Thoughts on the Engineering Industry

A blog covering engineering, technology and business topics

Archive for the category “Education”

Should Engineering Departments Offer an Engineering History Course?

     Hello everyone. I hope your week went well. Today I want to pose an interesting question that has to do with engineering education.  It is common for most colleges to have an architectural history course and most architects would argue that there are some valid benefits in having a course like that.  I recently read an article in Structural Engineer Magazine – “Is Engineering History Missing in Our Education?”, pg 26, – that made me wonder if we need a course like that.

The article says “Ask an architecture student to list who they believe to be the most influential and iconic architects to have ever lived and the list will surely be lengthy.” I would also have to agree with that statement.  Architects definitely get a better education in the history of their profession and critical advancements in its practice.  And one can argue that the public knows more about the profession’s history as well, even if they might not know much about the technical advances.  The same cannot be said about structural engineering.  Look at this list from the article and see how many architects you recognize: Michelangelo, Antoni Gaudi, Frank Gehry, and Frank Lloyd Wright.  Now look at this list from the article and see how many structural engineers you recognize: James Buchanan Eads, Theodore Cooper, the Roeblings, John Alexander Low Wadell, Gustav Lindenthal, Othmar Hermann Ammann, Joseph Strauss, Robert Mailart, David Bernard Steinman, and Santiago Calatrava.  I recognize more of the architects and I’m a structural engineering student.

The author of the article believes that it is important to know the history of the engineering profession and of our past failures/advancements.  I would also have to agree.  But more than just that, I think that it is important that the public in general know about our history and advancements.  One of the more annoying questions that I get asked by people when I explain what I do is “So you want to do architecture?”, and they honestly don’t realize that they are two completely different fields of building design.  I recently read an article by Fast Company Magazine online ( which had an article about high wind load design for buildings that only used architects as their references.  It is my honest opinion that if we did more as structural engineers to have a basic elective course in college covering this topic, and educate the public in general, there would be more understanding about what we do.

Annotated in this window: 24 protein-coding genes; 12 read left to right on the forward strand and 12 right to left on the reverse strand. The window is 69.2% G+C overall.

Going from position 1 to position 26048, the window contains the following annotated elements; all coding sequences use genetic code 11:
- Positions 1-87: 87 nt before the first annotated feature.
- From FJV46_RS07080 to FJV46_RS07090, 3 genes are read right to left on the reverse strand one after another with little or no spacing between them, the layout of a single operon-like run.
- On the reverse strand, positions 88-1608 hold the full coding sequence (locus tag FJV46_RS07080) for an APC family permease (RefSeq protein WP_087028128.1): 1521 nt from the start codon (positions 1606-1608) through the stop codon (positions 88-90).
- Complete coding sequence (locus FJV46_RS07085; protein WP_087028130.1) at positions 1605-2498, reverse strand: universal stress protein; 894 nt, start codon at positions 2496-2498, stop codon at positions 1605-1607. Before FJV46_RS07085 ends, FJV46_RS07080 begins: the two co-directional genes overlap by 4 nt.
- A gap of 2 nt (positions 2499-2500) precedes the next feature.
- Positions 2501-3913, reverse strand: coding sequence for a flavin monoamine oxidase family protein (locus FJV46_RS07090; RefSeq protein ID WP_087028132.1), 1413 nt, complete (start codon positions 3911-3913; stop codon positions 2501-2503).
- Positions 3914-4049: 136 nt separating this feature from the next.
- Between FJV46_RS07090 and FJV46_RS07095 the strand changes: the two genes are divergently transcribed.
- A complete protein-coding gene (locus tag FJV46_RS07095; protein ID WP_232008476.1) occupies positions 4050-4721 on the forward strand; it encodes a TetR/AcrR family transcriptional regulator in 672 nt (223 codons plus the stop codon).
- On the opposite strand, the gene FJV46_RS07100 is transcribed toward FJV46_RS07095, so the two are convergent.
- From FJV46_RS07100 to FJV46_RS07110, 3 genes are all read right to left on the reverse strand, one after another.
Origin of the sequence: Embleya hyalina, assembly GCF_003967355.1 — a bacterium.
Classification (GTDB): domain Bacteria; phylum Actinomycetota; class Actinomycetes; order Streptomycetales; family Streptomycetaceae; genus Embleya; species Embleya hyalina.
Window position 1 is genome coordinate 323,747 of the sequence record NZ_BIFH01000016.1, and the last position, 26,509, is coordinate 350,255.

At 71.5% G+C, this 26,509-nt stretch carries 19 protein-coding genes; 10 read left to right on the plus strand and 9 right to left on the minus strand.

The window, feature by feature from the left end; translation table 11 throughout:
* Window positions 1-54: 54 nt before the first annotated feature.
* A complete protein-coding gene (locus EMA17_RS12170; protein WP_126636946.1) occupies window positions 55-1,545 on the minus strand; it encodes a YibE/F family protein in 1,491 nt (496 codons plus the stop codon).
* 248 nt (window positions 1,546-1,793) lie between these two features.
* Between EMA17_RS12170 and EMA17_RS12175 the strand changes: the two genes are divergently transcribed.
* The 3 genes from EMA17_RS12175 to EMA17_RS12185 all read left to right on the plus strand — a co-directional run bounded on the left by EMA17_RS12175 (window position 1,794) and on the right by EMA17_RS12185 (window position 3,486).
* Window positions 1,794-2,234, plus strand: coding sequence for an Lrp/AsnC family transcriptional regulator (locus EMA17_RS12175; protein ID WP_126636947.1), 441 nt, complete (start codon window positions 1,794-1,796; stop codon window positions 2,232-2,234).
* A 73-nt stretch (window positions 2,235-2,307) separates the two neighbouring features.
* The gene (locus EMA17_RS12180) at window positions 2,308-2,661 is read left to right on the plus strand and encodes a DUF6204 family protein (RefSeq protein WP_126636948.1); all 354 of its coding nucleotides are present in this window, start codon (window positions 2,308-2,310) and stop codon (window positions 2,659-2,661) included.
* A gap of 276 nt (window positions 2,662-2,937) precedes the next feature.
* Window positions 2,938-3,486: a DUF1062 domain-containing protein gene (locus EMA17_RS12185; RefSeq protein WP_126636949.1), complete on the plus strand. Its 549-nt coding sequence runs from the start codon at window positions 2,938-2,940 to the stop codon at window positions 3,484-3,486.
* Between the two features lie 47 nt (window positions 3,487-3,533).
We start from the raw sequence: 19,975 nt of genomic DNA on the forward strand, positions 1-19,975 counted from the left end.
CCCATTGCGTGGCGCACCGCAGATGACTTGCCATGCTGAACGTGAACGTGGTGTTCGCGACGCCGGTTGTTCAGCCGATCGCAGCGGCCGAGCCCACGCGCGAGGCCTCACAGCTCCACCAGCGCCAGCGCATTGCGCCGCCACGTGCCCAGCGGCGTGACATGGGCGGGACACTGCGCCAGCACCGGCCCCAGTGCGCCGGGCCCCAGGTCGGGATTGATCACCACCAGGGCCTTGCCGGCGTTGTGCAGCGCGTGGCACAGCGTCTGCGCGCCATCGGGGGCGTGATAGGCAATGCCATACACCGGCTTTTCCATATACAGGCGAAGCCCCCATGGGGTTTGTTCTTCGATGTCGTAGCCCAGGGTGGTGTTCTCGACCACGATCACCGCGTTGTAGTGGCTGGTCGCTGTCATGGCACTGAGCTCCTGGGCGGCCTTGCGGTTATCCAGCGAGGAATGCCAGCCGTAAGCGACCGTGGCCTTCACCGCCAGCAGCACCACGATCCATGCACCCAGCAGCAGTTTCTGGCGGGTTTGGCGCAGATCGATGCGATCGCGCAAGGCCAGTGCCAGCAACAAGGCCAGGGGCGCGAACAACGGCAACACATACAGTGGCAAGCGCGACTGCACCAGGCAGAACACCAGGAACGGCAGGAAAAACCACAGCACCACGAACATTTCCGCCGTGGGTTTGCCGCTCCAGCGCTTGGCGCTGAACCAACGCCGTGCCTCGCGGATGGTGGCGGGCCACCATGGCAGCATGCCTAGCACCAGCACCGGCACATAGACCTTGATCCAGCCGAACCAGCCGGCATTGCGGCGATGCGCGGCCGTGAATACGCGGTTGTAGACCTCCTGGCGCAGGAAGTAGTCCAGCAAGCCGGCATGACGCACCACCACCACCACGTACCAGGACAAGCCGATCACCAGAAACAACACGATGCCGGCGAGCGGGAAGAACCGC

Do you think that there should be a structural engineering history course?  Would you take that course instead of something like architectural history?  Have you also experienced a misunderstanding of what you do as part of your profession by non-engineering types?  Please share this post if you find it interesting and follow me if you want to read more of my blog posts.  Thanks for your time and have a good week!

Personal Book Recommendations for Engineers

Hello everyone.  I hope y’all have been doing well.  Nothing new has happened with me – I’m still just looking for work and trying to keep up with my engineering skills.  I will start substitute teaching again, but it’s only going to be a day job.  Today, I want to take a break from writing about engineering topics to share some books that I would recommend reading.  They will focus on career and also some personal finance; along with that, they will vary from history/documentary type narratives to lighter, anecdotal narratives.

Books for Engineering/Business

These are books that apply to engineering or teach lessons that can applied in the practice of engineering.

“Don’t Throw This Away! The Civil Engineering Life” by Brian Brenner, PE